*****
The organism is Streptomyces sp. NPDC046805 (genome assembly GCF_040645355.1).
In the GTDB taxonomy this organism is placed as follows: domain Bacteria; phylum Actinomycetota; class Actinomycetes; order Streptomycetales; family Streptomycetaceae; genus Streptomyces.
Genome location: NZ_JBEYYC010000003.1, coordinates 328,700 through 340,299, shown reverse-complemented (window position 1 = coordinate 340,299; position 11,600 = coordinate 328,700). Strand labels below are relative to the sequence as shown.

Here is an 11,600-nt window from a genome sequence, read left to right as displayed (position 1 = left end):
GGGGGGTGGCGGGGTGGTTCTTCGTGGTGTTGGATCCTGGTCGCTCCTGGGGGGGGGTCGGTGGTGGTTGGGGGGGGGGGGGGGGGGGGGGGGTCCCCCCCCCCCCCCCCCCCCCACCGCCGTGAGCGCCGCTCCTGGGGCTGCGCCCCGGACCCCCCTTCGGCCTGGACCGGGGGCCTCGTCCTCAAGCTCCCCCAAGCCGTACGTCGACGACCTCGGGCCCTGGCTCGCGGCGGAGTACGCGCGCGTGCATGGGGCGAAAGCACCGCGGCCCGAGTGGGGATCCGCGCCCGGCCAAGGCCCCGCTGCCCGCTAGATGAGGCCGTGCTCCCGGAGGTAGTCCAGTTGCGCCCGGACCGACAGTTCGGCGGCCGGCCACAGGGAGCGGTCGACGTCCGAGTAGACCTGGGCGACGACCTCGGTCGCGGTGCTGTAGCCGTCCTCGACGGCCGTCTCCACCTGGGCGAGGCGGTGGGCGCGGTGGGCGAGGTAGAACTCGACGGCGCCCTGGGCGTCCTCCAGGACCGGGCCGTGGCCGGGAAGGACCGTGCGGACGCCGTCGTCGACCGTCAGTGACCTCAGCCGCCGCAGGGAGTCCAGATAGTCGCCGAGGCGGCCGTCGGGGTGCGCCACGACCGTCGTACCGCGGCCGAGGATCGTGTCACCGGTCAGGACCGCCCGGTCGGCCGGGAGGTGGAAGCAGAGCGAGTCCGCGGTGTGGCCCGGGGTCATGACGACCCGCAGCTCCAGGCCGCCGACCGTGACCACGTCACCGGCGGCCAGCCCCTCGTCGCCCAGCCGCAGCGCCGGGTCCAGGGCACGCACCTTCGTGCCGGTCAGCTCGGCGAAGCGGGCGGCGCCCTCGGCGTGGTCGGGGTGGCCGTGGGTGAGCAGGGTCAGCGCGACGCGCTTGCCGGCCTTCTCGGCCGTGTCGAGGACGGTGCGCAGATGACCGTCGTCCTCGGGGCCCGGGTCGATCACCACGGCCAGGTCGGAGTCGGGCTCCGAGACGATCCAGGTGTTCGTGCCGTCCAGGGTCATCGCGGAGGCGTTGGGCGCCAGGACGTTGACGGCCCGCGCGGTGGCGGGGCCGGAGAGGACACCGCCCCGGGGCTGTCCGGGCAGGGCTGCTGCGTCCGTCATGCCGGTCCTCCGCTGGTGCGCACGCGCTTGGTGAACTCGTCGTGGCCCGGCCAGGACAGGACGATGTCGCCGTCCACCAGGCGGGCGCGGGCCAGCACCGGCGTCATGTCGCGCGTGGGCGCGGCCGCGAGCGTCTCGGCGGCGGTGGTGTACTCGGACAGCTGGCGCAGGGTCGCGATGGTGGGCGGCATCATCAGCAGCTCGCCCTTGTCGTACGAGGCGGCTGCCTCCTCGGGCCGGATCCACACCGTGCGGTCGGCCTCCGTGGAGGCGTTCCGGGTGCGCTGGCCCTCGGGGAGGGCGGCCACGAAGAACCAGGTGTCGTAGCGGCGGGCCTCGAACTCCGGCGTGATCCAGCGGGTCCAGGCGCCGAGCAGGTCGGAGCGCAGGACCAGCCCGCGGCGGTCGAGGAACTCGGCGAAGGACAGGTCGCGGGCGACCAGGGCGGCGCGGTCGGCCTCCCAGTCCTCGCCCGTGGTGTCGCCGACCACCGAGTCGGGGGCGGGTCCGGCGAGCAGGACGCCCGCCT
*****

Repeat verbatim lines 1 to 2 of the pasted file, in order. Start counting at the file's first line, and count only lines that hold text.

The organism is Streptomyces sp. NPDC046805 (genome assembly GCF_040645355.1).
In the GTDB taxonomy this organism is placed as follows: domain Bacteria; phylum Actinomycetota; class Actinomycetes; order Streptomycetales; family Streptomycetaceae; genus Streptomyces.